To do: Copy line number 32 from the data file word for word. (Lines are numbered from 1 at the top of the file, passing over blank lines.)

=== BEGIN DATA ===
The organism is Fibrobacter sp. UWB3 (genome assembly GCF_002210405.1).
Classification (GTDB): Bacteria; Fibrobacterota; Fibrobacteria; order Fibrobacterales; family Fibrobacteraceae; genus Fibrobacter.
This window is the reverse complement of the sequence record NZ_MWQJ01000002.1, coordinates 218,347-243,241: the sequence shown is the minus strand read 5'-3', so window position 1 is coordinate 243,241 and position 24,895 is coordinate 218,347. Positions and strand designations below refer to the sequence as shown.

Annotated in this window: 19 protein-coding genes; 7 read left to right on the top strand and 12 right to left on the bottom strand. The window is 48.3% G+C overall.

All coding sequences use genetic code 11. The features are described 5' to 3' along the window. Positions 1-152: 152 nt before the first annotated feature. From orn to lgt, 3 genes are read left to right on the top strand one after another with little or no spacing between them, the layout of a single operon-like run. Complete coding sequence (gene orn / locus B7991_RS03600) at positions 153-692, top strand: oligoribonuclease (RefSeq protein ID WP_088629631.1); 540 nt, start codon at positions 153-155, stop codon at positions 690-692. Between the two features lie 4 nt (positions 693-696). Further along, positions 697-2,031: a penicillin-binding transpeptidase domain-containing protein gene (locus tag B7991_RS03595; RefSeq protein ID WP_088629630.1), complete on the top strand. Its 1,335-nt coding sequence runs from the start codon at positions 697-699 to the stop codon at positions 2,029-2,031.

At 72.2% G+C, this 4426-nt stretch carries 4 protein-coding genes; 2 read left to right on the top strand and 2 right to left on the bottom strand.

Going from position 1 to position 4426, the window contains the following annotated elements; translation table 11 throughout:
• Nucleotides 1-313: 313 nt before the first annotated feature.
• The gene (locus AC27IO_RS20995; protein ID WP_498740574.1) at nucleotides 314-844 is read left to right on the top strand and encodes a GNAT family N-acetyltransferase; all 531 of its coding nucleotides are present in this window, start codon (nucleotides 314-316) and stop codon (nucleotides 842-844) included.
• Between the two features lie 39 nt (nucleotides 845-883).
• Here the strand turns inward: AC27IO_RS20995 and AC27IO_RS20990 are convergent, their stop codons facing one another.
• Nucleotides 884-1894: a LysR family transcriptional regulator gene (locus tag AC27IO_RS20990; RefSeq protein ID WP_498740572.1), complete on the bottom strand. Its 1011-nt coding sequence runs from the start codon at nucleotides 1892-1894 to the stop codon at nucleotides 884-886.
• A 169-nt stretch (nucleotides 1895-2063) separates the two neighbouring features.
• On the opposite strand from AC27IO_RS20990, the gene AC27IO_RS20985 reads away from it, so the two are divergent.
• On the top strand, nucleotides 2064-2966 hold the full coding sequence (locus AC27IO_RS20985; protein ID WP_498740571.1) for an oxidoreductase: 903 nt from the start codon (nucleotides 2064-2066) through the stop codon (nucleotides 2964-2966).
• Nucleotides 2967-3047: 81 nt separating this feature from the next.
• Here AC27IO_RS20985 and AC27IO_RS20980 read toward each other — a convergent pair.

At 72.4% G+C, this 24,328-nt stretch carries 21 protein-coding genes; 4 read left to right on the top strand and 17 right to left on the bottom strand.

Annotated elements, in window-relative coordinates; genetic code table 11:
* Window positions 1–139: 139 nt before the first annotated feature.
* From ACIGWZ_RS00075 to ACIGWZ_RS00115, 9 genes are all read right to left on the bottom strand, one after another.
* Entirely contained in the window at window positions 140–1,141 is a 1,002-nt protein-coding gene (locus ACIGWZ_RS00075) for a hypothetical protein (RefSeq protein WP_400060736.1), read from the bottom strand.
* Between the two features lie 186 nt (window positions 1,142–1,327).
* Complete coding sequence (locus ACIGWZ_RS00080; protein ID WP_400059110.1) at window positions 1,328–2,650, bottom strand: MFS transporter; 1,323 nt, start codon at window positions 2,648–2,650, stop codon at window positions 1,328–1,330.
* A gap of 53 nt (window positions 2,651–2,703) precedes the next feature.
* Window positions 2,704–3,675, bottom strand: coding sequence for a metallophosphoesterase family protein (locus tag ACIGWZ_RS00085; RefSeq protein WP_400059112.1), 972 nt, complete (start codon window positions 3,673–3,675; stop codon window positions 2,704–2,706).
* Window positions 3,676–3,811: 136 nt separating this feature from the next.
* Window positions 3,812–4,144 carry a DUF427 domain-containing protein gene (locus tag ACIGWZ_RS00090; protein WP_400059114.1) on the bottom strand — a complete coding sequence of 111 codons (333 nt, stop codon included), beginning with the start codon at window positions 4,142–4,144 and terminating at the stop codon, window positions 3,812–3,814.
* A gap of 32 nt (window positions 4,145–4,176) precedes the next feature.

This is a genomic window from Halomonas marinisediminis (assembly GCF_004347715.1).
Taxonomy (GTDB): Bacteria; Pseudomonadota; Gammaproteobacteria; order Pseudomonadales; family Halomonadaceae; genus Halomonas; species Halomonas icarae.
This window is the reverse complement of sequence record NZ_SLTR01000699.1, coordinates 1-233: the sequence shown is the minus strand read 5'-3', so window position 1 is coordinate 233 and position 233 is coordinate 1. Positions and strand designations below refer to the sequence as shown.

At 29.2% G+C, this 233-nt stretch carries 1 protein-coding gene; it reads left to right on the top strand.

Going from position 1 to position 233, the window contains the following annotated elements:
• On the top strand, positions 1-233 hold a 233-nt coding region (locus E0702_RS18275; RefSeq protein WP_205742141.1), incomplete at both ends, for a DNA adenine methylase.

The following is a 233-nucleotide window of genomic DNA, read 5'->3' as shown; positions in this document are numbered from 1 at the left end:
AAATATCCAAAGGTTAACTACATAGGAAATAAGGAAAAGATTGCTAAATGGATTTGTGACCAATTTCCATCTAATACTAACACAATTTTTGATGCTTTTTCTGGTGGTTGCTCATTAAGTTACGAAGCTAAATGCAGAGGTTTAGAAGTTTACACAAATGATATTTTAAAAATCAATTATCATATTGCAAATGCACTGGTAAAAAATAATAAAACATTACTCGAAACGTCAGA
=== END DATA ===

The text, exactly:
This window is the reverse complement of sequence record NZ_SLTR01000699.1, coordinates 1-233: the sequence shown is the minus strand read 5'-3', so window position 1 is coordinate 233 and position 233 is coordinate 1. Positions and strand designations below refer to the sequence as shown.